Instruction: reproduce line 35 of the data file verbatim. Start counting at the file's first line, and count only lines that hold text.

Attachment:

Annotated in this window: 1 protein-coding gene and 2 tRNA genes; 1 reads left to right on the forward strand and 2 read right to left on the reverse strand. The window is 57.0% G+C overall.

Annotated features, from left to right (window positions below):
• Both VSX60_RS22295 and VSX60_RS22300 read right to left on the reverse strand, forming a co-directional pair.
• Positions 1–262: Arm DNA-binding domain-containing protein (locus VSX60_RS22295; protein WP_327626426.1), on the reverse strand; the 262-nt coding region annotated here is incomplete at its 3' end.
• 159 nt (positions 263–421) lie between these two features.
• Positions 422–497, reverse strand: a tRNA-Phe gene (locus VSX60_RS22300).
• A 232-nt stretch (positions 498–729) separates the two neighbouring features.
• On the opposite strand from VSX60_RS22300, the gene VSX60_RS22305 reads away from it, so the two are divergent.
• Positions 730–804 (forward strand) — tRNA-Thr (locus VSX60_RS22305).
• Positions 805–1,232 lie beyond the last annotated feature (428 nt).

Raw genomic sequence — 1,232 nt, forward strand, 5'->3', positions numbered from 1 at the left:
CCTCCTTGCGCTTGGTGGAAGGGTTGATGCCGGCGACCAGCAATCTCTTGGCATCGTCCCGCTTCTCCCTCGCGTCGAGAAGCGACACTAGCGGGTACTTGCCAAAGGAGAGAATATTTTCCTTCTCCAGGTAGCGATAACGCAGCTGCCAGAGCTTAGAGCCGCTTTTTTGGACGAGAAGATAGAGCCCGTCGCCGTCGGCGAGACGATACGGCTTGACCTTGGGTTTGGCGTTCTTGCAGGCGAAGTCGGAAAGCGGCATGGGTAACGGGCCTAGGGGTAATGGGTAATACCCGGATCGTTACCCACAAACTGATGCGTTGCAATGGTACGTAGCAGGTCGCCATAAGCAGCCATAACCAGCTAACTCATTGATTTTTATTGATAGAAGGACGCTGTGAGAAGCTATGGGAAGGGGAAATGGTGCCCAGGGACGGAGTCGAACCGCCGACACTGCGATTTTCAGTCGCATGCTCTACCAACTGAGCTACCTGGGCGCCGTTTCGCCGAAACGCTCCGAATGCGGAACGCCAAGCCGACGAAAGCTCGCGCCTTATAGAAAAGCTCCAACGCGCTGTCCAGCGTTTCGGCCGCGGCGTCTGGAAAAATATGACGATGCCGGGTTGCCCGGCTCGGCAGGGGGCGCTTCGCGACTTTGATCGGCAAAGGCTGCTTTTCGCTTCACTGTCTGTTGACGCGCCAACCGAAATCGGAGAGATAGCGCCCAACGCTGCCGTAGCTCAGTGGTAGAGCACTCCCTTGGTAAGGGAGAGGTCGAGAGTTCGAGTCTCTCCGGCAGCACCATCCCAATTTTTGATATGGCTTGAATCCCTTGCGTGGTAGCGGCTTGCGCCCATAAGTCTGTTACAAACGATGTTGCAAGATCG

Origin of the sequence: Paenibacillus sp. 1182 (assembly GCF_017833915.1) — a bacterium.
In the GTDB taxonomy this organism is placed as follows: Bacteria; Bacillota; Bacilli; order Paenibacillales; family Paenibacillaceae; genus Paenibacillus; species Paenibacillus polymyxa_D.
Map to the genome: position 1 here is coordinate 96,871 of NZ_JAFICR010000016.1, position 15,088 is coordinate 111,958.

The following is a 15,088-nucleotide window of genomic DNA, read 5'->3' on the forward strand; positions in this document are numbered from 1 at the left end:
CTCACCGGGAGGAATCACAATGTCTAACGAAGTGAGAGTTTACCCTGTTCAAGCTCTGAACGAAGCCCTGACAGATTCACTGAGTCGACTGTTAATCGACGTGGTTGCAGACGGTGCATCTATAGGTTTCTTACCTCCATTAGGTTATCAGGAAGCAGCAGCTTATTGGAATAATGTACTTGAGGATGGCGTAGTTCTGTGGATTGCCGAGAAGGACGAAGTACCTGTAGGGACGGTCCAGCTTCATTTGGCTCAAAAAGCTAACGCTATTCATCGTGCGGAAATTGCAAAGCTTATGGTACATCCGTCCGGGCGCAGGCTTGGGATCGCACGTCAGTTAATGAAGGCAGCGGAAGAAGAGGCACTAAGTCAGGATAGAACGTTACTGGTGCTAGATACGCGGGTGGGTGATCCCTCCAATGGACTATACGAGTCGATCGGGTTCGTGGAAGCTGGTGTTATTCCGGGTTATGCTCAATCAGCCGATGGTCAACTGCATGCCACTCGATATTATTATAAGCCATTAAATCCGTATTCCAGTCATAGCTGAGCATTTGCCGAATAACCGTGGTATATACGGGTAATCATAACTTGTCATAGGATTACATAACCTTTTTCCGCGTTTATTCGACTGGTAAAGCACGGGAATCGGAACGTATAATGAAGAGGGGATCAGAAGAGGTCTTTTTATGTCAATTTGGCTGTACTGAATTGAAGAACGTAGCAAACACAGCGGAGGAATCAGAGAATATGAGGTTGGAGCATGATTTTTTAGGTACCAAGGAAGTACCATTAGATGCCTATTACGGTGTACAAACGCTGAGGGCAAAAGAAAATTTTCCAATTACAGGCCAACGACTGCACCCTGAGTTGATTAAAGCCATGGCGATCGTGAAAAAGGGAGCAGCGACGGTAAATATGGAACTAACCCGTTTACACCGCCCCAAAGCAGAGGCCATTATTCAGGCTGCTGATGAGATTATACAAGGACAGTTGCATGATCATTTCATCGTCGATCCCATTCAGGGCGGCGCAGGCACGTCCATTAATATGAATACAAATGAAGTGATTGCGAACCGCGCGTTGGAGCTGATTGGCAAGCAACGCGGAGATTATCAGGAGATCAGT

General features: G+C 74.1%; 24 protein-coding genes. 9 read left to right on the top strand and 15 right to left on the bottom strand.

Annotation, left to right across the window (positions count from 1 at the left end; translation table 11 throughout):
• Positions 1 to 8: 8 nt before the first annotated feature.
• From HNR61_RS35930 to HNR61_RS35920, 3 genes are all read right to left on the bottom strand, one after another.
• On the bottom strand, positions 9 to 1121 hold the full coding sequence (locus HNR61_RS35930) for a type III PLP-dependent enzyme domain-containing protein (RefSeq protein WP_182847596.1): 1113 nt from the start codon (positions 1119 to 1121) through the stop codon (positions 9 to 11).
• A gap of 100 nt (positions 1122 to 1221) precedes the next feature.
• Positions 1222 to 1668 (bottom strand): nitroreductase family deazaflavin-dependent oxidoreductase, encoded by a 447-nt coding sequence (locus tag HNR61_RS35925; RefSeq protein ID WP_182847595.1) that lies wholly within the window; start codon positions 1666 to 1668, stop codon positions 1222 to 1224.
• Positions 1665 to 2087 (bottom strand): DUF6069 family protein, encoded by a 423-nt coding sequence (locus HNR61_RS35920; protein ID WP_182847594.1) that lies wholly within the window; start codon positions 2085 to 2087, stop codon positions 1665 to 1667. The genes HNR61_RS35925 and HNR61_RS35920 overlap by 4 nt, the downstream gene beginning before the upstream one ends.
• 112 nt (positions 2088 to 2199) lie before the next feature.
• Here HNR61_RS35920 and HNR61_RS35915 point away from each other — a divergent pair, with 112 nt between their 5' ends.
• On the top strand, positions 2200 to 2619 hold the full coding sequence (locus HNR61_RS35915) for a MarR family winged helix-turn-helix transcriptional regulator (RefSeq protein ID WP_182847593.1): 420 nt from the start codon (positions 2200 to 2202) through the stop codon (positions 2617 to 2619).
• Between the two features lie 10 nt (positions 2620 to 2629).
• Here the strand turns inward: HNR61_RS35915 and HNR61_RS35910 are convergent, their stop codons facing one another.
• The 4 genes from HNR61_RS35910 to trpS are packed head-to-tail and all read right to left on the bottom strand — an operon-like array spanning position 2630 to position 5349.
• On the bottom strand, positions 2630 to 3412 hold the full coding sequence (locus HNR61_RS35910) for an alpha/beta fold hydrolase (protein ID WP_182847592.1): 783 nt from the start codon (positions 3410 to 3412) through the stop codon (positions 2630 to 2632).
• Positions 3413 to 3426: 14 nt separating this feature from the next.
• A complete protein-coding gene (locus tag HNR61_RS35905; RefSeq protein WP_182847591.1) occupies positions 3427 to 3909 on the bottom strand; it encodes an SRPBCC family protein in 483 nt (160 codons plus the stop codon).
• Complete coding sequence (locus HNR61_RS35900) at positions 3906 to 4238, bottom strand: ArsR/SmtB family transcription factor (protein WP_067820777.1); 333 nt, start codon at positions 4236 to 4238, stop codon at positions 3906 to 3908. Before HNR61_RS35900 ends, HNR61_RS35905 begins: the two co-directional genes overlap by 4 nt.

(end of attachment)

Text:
• Complete coding sequence (locus HNR61_RS35900) at positions 3906 to 4238, bottom strand: ArsR/SmtB family transcription factor (protein WP_067820777.1); 333 nt, start codon at positions 4236 to 4238, stop codon at positions 3906 to 3908. Before HNR61_RS35900 ends, HNR61_RS35905 begins: the two co-directional genes overlap by 4 nt.